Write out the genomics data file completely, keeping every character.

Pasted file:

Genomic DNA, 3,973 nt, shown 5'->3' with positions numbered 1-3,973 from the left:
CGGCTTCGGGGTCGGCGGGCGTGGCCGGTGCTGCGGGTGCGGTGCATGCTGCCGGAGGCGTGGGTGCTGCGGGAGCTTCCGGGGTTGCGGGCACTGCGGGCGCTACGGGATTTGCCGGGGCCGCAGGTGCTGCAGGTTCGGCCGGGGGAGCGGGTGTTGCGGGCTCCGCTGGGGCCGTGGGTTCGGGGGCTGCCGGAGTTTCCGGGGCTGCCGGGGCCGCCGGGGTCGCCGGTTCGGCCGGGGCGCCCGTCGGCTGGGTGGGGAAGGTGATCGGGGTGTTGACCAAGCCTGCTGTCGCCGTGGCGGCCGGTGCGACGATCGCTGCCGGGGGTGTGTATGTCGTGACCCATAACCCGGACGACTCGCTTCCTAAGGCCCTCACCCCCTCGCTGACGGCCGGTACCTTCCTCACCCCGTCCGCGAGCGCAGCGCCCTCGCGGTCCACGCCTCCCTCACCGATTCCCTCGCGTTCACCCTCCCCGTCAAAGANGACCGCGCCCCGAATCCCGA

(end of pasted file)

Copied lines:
Genomic DNA, 3,973 nt, shown 5'->3' with positions numbered 1-3,973 from the left:
CGGCTTCGGGGTCGGCGGGCGTGGCCGGTGCTGCGGGTGCGGTGCATGCTGCCGGAGGCGTGGGTGCTGCGGGAGCTTCCGGGGTTGCGGGCACTGCGGGCGCTACGGGATTTGCCGGGGCCGCAGGTGCTGCAGGTTCGGCCGGGGGAGCGGGTGTTGCGGGCTCCGCTGGGGCCGTGGGTTCGGGGGCTGCCGGAGTTTCCGGGGCTGCCGGGGCCGCCGGGGTCGCCGGTTCGGCCGGGGCGCCCGTCGGCTGGGTGGGGAAGGTGATCGGGGTGTTGACCAAGCCTGCTGTCGCCGTGGCGGCCGGTGCGACGATCGCTGCCGGGGGTGTGTATGTCGTGACCCATAACCCGGACGACTCGCTTCCTAAGGCCCTCACCCCCTCGCTGACGGCCGGTACCTTCCTCACCCCGTCCGCGAGCGCAGCGCCCTCGCGGTCCACGCCTCCCTCACCGATTCCCTCGCGTTCACCCTCCCCGTCAAAGANGACCGCGCCCCGAATCCCGA